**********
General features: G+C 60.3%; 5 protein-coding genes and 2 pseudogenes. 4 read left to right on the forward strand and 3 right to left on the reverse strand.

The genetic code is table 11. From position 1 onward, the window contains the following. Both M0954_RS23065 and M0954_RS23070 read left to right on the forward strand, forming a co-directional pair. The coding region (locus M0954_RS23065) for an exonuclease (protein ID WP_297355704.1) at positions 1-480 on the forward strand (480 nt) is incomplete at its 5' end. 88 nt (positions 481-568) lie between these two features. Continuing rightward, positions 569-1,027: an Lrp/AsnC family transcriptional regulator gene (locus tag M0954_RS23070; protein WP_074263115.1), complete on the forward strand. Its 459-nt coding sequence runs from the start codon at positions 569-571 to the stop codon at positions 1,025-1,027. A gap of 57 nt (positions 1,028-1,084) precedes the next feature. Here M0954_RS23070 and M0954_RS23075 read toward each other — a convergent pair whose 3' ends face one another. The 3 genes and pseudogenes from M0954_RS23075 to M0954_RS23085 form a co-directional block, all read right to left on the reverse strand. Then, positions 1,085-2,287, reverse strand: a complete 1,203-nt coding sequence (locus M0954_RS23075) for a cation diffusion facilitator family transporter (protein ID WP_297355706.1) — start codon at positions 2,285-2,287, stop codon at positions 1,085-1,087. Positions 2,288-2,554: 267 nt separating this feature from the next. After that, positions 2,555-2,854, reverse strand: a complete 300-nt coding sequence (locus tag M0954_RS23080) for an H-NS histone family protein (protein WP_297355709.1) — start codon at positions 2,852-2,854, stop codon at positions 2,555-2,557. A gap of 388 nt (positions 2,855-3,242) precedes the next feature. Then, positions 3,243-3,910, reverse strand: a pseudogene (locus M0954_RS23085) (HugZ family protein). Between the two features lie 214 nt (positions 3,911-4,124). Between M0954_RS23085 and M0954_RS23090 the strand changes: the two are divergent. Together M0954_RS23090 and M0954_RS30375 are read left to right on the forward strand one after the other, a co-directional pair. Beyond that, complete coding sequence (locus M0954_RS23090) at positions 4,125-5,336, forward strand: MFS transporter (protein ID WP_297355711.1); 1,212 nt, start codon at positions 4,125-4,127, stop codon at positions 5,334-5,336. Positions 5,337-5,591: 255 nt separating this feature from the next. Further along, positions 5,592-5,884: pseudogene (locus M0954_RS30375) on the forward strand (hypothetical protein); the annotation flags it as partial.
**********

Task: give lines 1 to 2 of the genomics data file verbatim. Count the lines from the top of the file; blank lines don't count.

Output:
General features: G+C 60.3%; 5 protein-coding genes and 2 pseudogenes. 4 read left to right on the forward strand and 3 right to left on the reverse strand.

The genetic code is table 11. From position 1 onward, the window contains the following. Both M0954_RS23065 and M0954_RS23070 read left to right on the forward strand, forming a co-directional pair. The coding region (locus M0954_RS23065) for an exonuclease (protein ID WP_297355704.1) at positions 1-480 on the forward strand (480 nt) is incomplete at its 5' end. 88 nt (positions 481-568) lie between these two features. Continuing rightward, positions 569-1,027: an Lrp/AsnC family transcriptional regulator gene (locus tag M0954_RS23070; protein WP_074263115.1), complete on the forward strand. Its 459-nt coding sequence runs from the start codon at positions 569-571 to the stop codon at positions 1,025-1,027. A gap of 57 nt (positions 1,028-1,084) precedes the next feature. Here M0954_RS23070 and M0954_RS23075 read toward each other — a convergent pair whose 3' ends face one another. The 3 genes and pseudogenes from M0954_RS23075 to M0954_RS23085 form a co-directional block, all read right to left on the reverse strand. Then, positions 1,085-2,287, reverse strand: a complete 1,203-nt coding sequence (locus M0954_RS23075) for a cation diffusion facilitator family transporter (protein ID WP_297355706.1) — start codon at positions 2,285-2,287, stop codon at positions 1,085-1,087. Positions 2,288-2,554: 267 nt separating this feature from the next. After that, positions 2,555-2,854, reverse strand: a complete 300-nt coding sequence (locus tag M0954_RS23080) for an H-NS histone family protein (protein WP_297355709.1) — start codon at positions 2,852-2,854, stop codon at positions 2,555-2,557. A gap of 388 nt (positions 2,855-3,242) precedes the next feature. Then, positions 3,243-3,910, reverse strand: a pseudogene (locus M0954_RS23085) (HugZ family protein). Between the two features lie 214 nt (positions 3,911-4,124). Between M0954_RS23085 and M0954_RS23090 the strand changes: the two are divergent. Together M0954_RS23090 and M0954_RS30375 are read left to right on the forward strand one after the other, a co-directional pair. Beyond that, complete coding sequence (locus M0954_RS23090) at positions 4,125-5,336, forward strand: MFS transporter (protein ID WP_297355711.1); 1,212 nt, start codon at positions 4,125-4,127, stop codon at positions 5,334-5,336. Positions 5,337-5,591: 255 nt separating this feature from the next. Further along, positions 5,592-5,884: pseudogene (locus M0954_RS30375) on the forward strand (hypothetical protein); the annotation flags it as partial.